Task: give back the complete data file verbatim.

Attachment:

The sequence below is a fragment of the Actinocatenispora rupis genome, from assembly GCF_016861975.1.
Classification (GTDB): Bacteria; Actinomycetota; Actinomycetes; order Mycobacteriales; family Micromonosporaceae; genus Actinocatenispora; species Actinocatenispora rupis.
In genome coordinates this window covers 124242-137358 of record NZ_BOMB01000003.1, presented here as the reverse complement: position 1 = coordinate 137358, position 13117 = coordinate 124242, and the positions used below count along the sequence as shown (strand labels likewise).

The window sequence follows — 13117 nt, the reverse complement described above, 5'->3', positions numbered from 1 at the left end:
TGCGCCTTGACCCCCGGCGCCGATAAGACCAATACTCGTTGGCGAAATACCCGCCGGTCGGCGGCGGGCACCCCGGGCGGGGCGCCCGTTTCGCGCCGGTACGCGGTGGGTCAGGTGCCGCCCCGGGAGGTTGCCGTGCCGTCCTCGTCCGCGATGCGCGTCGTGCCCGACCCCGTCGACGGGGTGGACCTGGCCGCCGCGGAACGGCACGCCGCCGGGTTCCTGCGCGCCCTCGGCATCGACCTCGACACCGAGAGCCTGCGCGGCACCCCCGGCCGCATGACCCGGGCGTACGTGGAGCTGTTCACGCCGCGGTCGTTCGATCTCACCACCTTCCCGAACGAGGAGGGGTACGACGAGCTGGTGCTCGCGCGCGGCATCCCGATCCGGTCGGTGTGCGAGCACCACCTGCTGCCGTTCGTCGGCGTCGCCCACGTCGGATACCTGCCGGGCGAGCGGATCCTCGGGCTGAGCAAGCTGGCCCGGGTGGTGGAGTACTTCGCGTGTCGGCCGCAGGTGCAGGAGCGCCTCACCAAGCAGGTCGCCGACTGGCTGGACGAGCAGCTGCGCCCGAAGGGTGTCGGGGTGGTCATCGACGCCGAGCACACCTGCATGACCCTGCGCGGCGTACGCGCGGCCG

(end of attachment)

The sequence below is a fragment of the Actinocatenispora rupis genome, from assembly GCF_016861975.1.
Classification (GTDB): Bacteria; Actinomycetota; Actinomycetes; order Mycobacteriales; family Micromonosporaceae; genus Actinocatenispora; species Actinocatenispora rupis.
In genome coordinates this window covers 124242-137358 of record NZ_BOMB01000003.1, presented here as the reverse complement: position 1 = coordinate 137358, position 13117 = coordinate 124242, and the positions used below count along the sequence as shown (strand labels likewise).

The window sequence follows — 13117 nt, the reverse complement described above, 5'->3', positions numbered from 1 at the left end:
TGCGCCTTGACCCCCGGCGCCGATAAGACCAATACTCGTTGGCGAAATACCCGCCGGTCGGCGGCGGGCACCCCGGGCGGGGCGCCCGTTTCGCGCCGGTACGCGGTGGGTCAGGTGCCGCCCCGGGAGGTTGCCGTGCCGTCCTCGTCCGCGATGCGCGTCGTGCCCGACCCCGTCGACGGGGTGGACCTGGCCGCCGCGGAACGGCACGCCGCCGGGTTCCTGCGCGCCCTCGGCATCGACCTCGACACCGAGAGCCTGCGCGGCACCCCCGGCCGCATGACCCGGGCGTACGTGGAGCTGTTCACGCCGCGGTCGTTCGATCTCACCACCTTCCCGAACGAGGAGGGGTACGACGAGCTGGTGCTCGCGCGCGGCATCCCGATCCGGTCGGTGTGCGAGCACCACCTGCTGCCGTTCGTCGGCGTCGCCCACGTCGGATACCTGCCGGGCGAGCGGATCCTCGGGCTGAGCAAGCTGGCCCGGGTGGTGGAGTACTTCGCGTGTCGGCCGCAGGTGCAGGAGCGCCTCACCAAGCAGGTCGCCGACTGGCTGGACGAGCAGCTGCGCCCGAAGGGTGTCGGGGTGGTCATCGACGCCGAGCACACCTGCATGACCCTGCGCGGCGTACGCGCGGCCG